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Volume 498 Issue 7452, 6 June 2013

Niels Bohr introduced what became known as the Bohr model of atomic structure in 1913. The model has since been superseded, but the familiar Solar-System-like structure was based on sound foundations and has served theorists and experiments well down the years. We mark this centenary with a special issue of Nature reflecting the past, present and future of the theory of atom structure. Cover: Thomas Porostocky

Editorial

  • Editorial |

    Scientists must embrace funding-agency efforts to track research outputs and encourage open access to the literature.

  • Editorial |

    Research must be seen to be accountable, even if that means hanging on to redundant reviews.

World View

  • World View |

    An imminent rethink is required on the country’s approach to government-supported health and pharmaceutical studies, says Arthur J. Ammann.

    • Arthur J. Ammann

Research Highlights

Seven Days

  • Seven Days |

    The week in science: Transgenic wheat escapes from US testing fields, H7N9 returns after lull in China, and Martian minerals get mapped.

Correction

News

News Feature

  • News Feature |

    One hundred years after Niels Bohr published his model of the atom, a special issue of Nature explores its legacy — and how much there is still to learn about atomic structure.

  • News Feature |

    Physicists are stretching, stripping and contorting atoms to new and bizarre limits.

    • Richard Van Noorden

Comment

  • Comment |

    John L. Heilbron describes the route that led Niels Bohr to quantize electron orbits a century ago.

    • John L. Heilbron
  • Comment |

    While we are still learning about the particle's true nature, says Frank Wilczek, let's celebrate its beauty.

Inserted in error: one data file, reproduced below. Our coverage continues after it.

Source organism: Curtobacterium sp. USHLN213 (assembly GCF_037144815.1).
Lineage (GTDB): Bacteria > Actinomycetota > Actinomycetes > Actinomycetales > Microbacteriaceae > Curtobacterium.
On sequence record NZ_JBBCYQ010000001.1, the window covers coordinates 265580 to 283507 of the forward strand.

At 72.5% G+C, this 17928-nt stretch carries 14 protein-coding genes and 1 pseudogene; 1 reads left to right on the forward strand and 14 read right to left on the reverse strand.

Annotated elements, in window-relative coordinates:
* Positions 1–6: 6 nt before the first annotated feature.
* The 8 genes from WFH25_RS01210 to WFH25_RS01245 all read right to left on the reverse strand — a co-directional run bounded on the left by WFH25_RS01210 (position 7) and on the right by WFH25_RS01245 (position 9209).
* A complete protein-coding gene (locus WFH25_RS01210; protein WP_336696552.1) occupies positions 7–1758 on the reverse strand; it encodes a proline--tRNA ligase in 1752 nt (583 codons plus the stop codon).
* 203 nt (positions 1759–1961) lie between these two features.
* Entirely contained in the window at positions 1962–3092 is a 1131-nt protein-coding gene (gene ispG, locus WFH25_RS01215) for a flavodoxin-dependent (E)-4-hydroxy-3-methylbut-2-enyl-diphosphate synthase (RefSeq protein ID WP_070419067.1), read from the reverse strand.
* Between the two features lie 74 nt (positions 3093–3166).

• Frank Wilczek

Books & Arts

Correspondence

News & Views Forum

  • News & Views Forum |

    Niels Bohr's model of the structure of the atom raised the question of how large an atom can be. One hundred years on, the issue is still unresolved. Two physicists discuss the theoretical limits of atomic and nuclear size.

    • Paul Indelicato
    • Alexander Karpov

News & Views

  • News & Views |

    Ultrasound measurements in a copper oxide superconductor have revealed an exotic phase of matter, composed of loops of spontaneous quantum currents, that has hitherto excelled at evading observation. See Letter p.75

    • Jan Zaanen
  • News & Views |

    The finding that innate lymphoid cells can control the activity of CD4+ T cells reveals another potential form of immune-system regulation, and may help to explain how the body distinguishes resident from pathogenic bacteria. See Letter p.113

    • Marco Colonna
  • News & Views |

    Optical spectroscopic imaging has taken a leap into the intramolecular regime with an approach that achieves subnanometre spatial resolution. The technique should find applications in photochemistry and nanotechnology. See Letter p.82

    • Joanna M. Atkin
    • Markus B. Raschke
  • News & Views |

    The enzyme co-substrate SAM has long been known to have two chemically distinct roles. A study of the CmoA enzyme suggests that SAM has a third trick up its sleeve — it forms species known as ylides. See Letter p.123

    • Bradley J. Landgraf
    • Squire J. Booker
  • News & Views |

    Forests recovering from human disturbance act as a substantial sink that helps to absorb anthropogenic carbon dioxide emissions. Simulations suggest that nutrient limitation reduces that effect.

    • Julia Pongratz
  • News & Views |

    Characteristic profiles of gut microorganisms in people with type 2 diabetes could aid diagnostics and therapies, but differing signatures between ethnicities and genders highlight the need for further studies. See Letter p.99

    • Willem M. de Vos
    • Max Nieuwdorp

Review Article

  • Review Article |

    A review of the past six years of research on ice-sheet mass-balance change shows that accelerated loss from Greenland is a robust finding, but that loss from Antarctica is probably far lower than previously thought.